CANADA STOCKS-TSX little changed, dampened by insurer results

Thu Feb 11, 2010 10:35am EST
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 * TSX down 8.32 points at 11,278.01
 * Manulife, Sun Life push TSX lower
 * Greece rescue plan fails to lift index significantly
 (Adds details, quote)
 By Jennifer Kwan
 TORONTO, Feb 11 (Reuters) - Toronto's main stock market
index was little changed on Thursday morning as quarterly
results from two of Canada's big life insurers missed
expectations, undermining cautious market optimism about a
financial rescue plan for Greece.
 Manulife Financial MFC.TO, down 2.6 percent at C$18.99,
and Sun Life Financial SLF.TO, which slid 4.2 percent to
C$30.06, topped downside movers.
 Both companies notched sharply higher quarterly profits on
Thursday on stock market gains and stronger sales, but both
missed market expectations. [ID:nN11240504]
 "I think it's shoot first and ask questions later," Barry
Schwartz, vice president and portfolio manager at Baskin
Financial Services, said of the market reaction to the insurer
 "To me this is the final kitchen sink, it's let's see if
there are any more writedowns, let's clean it up ... and make
sure we're in good shape for 2010. On an earnings basis, the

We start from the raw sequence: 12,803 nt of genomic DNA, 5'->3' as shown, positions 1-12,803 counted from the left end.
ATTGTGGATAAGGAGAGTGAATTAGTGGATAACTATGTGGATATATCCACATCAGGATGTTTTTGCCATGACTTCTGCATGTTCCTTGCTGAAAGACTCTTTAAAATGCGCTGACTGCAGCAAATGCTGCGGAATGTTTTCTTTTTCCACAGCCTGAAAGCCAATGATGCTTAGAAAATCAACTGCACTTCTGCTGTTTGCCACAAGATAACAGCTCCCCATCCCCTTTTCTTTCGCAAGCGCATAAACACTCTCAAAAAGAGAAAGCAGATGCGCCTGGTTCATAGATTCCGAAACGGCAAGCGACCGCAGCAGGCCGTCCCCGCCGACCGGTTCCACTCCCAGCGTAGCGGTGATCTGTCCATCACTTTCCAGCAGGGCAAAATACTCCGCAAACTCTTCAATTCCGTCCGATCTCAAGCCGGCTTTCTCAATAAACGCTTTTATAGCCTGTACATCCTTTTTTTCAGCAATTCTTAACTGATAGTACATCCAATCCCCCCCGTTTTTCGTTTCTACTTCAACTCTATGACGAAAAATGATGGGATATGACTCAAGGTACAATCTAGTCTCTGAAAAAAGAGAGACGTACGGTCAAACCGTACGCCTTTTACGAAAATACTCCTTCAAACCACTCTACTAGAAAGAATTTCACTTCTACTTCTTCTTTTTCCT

insurers look very cheap," he added.
 At 10:14 a.m. (1514 GMT), the Toronto Stock Exchange's
S&P/TSX composite index .GSPTSE was down 8.32 points at
 A deal struck by European leaders to provide financial aid
to Greece on Thursday failed to lift the market significantly
higher. [ID:nLDE61A0W2] That's likely because the market
rallied earlier in the week on speculation that a deal was in
the works, Schwartz said.
 "This is sell on the news. Now that Greece is going to be
rescued people are trying to focus on what the next thing to
worry about is," he said.
 Cushioning the index's fall were resource shares, including
Teck Resources TCKb.TO, which rose 3 percent to C$36.59, and
Barrick Gold ABX.TO, up 0.9 percent at C$38.23, as gold and
base metals prices were firmer. [GOL/] [MET/L]
 ($1=$1.06 Canadian)
 (Reporting by Jennifer Kwan; editing by Peter Galloway)